By the initial decades of the 20th century, the first cracks in the Mediterranean dream began to appear because it was a unilateral vision that ignored the aspirations of the people who lived on the southern banks of the great basin. This topic forms the next theme (VI): A Dream Divided? (Un rêve partagé?). The literary voices of Gabriel Audisio, Paul Valéry, Algerian-born Albert Camus, and Federico García Lorca expressed, for the first time, a Mediterranean syncretism. In particular, Audisio and Valery belonged to a tradition of progressive Europeans who dreamt of an inclusive Mediterranean, one not excluding the Arabs. Starting with Cahiers du Sud, a literary periodical established in Marseilles in 1913, a number of new journals (revues) with telling titles, were established on both sides of the Mediterranean in the 1930s: Aquedal, Revue d’ Algér, Revue de la Méditerranée, Les Cahiers de Barbarie, Rivages, Phenicia, and others. There is an excellent essay about the Mediterranean revues in the Abécédaire of the exhibit catalogue (pp. 339-341).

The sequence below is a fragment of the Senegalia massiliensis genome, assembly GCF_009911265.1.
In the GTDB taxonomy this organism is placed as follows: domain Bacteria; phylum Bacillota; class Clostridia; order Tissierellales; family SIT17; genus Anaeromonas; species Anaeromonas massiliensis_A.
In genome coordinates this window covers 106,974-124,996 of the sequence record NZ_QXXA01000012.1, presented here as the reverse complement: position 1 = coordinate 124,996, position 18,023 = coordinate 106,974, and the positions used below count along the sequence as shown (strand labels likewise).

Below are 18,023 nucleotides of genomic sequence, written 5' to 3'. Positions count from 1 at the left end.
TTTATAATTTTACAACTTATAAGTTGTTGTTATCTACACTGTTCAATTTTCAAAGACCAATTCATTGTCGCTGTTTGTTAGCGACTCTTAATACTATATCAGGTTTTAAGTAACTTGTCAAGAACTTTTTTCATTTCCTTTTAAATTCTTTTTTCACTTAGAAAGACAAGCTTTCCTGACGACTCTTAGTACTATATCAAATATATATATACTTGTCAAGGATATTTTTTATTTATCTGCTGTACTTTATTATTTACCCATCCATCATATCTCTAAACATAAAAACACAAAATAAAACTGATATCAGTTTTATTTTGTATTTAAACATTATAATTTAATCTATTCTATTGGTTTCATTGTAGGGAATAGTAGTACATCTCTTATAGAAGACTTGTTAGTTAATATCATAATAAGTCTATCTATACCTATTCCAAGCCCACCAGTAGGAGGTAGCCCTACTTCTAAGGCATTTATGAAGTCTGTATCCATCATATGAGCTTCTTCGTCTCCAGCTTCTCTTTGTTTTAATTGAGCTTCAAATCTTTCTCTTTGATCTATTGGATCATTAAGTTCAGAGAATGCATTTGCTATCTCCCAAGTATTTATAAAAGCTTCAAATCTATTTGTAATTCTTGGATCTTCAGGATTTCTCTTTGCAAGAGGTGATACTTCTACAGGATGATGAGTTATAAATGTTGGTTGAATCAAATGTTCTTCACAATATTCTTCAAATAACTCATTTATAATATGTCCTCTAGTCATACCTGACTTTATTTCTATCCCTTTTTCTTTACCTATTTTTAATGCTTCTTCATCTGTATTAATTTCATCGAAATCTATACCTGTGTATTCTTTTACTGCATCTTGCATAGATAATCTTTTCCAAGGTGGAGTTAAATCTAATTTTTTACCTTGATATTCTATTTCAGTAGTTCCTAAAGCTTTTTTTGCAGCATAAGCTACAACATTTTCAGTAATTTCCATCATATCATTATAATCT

The Mediterranean dream was again in fashion in the 1920s and 1930s but the Minotaurs of Pablo Picasso, Joan Miró, André Masson, and others testify to the fragility of this unified Mediterranean dream. Despite calls for an inclusive sea, the French once again asserted their “supremacy” by celebrating lavishly their centennial presence in Algeria (1930), the Spanish assailed the Moroccan revolution for independence (1921-1926), the Italians violently repressed Libya’s revolutionary efforts at the same time, and, of course, Mussolini invaded Ethiopia. Domination and Affirmation (Domination et affirmation), the title of the next thematic unit (VII), displays not only rare photographic material but also two important works of art: The Great Helmsman (1939) by the Italian futurist painter Thayaht, and the Continuous Profile (1932), a ceramic bust of Mussolini, by another Italian futurist artist, Renato Bertelli.